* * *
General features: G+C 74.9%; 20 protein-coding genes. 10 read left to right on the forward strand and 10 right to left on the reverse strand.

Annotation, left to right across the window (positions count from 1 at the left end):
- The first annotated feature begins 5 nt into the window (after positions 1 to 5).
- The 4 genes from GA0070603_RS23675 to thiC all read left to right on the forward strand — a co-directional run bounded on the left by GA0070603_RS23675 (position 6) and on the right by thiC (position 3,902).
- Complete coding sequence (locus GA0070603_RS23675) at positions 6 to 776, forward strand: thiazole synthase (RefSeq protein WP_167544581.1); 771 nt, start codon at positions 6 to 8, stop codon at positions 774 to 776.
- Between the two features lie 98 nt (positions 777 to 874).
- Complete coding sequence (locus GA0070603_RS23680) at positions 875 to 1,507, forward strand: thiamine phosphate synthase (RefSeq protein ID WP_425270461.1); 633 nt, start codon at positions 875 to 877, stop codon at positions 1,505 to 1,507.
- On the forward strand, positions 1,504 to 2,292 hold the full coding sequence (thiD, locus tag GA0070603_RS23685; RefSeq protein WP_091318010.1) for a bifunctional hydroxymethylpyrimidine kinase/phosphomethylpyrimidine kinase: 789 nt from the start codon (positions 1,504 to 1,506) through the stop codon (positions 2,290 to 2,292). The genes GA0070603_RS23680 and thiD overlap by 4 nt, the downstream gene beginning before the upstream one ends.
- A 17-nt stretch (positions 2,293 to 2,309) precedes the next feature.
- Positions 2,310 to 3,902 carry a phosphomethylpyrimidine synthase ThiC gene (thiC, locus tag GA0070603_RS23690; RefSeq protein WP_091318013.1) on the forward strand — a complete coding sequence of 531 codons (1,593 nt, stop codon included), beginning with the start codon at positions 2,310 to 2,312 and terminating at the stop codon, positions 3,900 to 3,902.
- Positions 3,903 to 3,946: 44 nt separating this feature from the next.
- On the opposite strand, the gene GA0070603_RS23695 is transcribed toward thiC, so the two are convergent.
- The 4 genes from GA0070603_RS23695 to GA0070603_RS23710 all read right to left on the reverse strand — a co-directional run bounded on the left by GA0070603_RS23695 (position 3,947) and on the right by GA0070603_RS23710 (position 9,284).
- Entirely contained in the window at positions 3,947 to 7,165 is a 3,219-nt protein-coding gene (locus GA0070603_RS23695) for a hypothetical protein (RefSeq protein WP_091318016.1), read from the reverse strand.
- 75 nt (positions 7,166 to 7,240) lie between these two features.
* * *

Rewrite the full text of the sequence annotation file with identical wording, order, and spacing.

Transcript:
General features: G+C 74.9%; 20 protein-coding genes. 10 read left to right on the forward strand and 10 right to left on the reverse strand.

Annotation, left to right across the window (positions count from 1 at the left end):
- The first annotated feature begins 5 nt into the window (after positions 1 to 5).
- The 4 genes from GA0070603_RS23675 to thiC all read left to right on the forward strand — a co-directional run bounded on the left by GA0070603_RS23675 (position 6) and on the right by thiC (position 3,902).
- Complete coding sequence (locus GA0070603_RS23675) at positions 6 to 776, forward strand: thiazole synthase (RefSeq protein WP_167544581.1); 771 nt, start codon at positions 6 to 8, stop codon at positions 774 to 776.
- Between the two features lie 98 nt (positions 777 to 874).
- Complete coding sequence (locus GA0070603_RS23680) at positions 875 to 1,507, forward strand: thiamine phosphate synthase (RefSeq protein ID WP_425270461.1); 633 nt, start codon at positions 875 to 877, stop codon at positions 1,505 to 1,507.
- On the forward strand, positions 1,504 to 2,292 hold the full coding sequence (thiD, locus tag GA0070603_RS23685; RefSeq protein WP_091318010.1) for a bifunctional hydroxymethylpyrimidine kinase/phosphomethylpyrimidine kinase: 789 nt from the start codon (positions 1,504 to 1,506) through the stop codon (positions 2,290 to 2,292). The genes GA0070603_RS23680 and thiD overlap by 4 nt, the downstream gene beginning before the upstream one ends.
- A 17-nt stretch (positions 2,293 to 2,309) precedes the next feature.
- Positions 2,310 to 3,902 carry a phosphomethylpyrimidine synthase ThiC gene (thiC, locus tag GA0070603_RS23690; RefSeq protein WP_091318013.1) on the forward strand — a complete coding sequence of 531 codons (1,593 nt, stop codon included), beginning with the start codon at positions 2,310 to 2,312 and terminating at the stop codon, positions 3,900 to 3,902.
- Positions 3,903 to 3,946: 44 nt separating this feature from the next.
- On the opposite strand, the gene GA0070603_RS23695 is transcribed toward thiC, so the two are convergent.
- The 4 genes from GA0070603_RS23695 to GA0070603_RS23710 all read right to left on the reverse strand — a co-directional run bounded on the left by GA0070603_RS23695 (position 3,947) and on the right by GA0070603_RS23710 (position 9,284).
- Entirely contained in the window at positions 3,947 to 7,165 is a 3,219-nt protein-coding gene (locus GA0070603_RS23695) for a hypothetical protein (RefSeq protein WP_091318016.1), read from the reverse strand.
- 75 nt (positions 7,166 to 7,240) lie between these two features.